Thursday, April 18, 2013

Lincoln and the First Step

We finally watched Lincoln, and found it amazingly relevant. The hero is clearly Thaddeus Stevens (played by Tommy Lee Jones). More than anyone, he had reason to preach no compromise on equality, demand full abolition of any and all discrimination, and insist on nothing less than full and total rights immediately. He clearly would have been justified in raging with hatred at the venomous racists in congress (even a century-and-a-half later, knowing history vindicates Thaddeus, it is difficult not to be outraged when watching a re-enactment of this long-past debate).

Yet Rep. Stevens didn't give in to his understandable anger. Instead of being "true to himself" – justified and righteous, and on the losing side – he chose possible progress over personal purity, incremental advance over impotent anger.

This – progress over purity – is VO's hard-won mantra (although not always). I wish one of us had summarized it as well as Jonathan Safran Foer, who, in his interview with's Erik Marcus, explained the two motivations for his book, Eating Animals: To be useful, not thorough; and to get new people to consider taking the first step, rather than demanding the last.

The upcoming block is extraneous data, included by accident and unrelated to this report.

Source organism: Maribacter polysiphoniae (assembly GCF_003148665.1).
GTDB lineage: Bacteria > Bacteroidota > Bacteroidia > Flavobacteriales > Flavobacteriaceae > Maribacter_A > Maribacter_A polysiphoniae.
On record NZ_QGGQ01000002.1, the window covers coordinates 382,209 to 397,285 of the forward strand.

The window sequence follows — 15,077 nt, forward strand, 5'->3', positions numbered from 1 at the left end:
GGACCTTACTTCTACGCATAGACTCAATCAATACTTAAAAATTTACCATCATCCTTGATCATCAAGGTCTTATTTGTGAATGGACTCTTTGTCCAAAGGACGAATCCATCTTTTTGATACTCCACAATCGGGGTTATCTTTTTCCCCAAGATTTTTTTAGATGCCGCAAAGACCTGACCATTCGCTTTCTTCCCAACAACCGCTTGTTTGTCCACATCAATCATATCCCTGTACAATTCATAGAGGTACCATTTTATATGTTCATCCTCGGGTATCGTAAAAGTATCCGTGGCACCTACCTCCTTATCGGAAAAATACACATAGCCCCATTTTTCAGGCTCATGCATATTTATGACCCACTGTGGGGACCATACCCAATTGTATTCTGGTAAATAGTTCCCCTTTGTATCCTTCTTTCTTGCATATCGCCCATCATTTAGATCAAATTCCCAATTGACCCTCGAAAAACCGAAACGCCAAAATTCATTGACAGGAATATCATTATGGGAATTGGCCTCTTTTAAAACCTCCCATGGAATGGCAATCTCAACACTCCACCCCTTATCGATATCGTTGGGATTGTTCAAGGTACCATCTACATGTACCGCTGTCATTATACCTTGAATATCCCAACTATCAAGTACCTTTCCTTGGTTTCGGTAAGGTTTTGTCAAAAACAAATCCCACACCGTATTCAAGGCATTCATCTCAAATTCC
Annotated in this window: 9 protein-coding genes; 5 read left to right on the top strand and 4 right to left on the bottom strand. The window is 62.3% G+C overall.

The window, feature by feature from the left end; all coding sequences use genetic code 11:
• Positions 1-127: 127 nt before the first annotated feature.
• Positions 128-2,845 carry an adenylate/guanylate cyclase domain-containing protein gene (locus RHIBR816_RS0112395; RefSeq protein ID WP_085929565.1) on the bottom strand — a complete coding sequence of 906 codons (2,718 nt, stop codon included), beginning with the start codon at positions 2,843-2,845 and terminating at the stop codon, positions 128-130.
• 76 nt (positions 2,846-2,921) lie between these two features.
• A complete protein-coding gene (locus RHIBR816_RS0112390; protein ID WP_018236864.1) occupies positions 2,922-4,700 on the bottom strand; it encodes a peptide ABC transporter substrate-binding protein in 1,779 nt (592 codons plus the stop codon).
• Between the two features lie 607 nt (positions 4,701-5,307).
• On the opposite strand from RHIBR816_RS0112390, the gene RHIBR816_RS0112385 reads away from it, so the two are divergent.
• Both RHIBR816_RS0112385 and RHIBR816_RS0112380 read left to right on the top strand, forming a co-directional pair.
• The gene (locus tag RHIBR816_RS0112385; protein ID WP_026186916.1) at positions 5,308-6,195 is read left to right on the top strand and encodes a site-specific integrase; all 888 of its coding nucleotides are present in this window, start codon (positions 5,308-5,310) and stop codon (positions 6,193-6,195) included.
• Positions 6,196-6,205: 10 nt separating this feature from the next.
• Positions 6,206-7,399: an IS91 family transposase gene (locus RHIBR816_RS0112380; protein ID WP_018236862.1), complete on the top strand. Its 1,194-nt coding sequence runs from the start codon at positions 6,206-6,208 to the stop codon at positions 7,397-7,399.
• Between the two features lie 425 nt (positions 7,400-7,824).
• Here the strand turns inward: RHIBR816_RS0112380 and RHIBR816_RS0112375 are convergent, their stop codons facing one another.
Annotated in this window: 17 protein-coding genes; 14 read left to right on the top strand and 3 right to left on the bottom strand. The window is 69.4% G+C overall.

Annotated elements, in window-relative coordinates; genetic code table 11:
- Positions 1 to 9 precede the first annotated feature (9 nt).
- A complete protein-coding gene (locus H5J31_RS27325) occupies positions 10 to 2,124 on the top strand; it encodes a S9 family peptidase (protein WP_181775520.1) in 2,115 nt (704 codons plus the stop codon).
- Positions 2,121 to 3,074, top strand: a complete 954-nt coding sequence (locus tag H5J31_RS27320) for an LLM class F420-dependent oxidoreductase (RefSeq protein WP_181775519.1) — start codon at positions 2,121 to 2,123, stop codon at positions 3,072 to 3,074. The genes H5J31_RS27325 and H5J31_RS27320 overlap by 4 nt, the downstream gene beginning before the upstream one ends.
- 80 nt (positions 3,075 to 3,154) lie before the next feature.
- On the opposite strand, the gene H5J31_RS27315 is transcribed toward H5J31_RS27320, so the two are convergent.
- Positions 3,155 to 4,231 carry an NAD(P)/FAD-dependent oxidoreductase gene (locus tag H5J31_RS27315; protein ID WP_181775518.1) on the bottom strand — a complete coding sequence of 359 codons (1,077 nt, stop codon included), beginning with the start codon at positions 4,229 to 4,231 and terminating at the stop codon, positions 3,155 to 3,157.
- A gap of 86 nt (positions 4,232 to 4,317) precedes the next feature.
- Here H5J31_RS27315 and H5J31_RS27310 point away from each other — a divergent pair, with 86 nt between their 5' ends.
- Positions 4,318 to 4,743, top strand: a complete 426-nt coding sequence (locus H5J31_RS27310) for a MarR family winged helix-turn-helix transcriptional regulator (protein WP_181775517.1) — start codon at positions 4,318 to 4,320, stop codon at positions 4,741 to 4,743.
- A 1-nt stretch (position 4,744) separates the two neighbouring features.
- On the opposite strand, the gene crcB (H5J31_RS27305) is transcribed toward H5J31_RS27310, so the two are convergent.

I was reminded of this on Facebook recently. Our friends at Compassion Over Killing have VegWeek, a positive, inviting / non-intimidating way to get new people interested in taking the first step. But in a FB post promoting VegWeek, all the judgers came out of the woodwork: "Why just a week?? Be vegan forever!" "When you say 'veg,' you had better mean Vegan!!" Etc.

Of course, we all want our views and convictions to be validated, especially when currently held by only a minority. But the question is: Do we seek to justify our views / glorify ourselves, or do we want to get as many people as possible to take the first step for the animals? We may, like Thaddeus Stevens, burn with righteous anger, but we can also recognize that to make real progress to reduce real suffering, we need to get past our fury and embrace effective, thoughtful, focused advocacy.

If we really care about the animals first and foremost, we can abolish our personal desires and demands, and focus on making real, practical progress for the animals who are suffering to death every day. To do so requires opening the hearts and minds of others. This isn't done by anger and hatred, but by compassion and understanding.

You and I have each other for support; the animals need us to be uncompromising and unwavering in our dedication to helping them as best we can.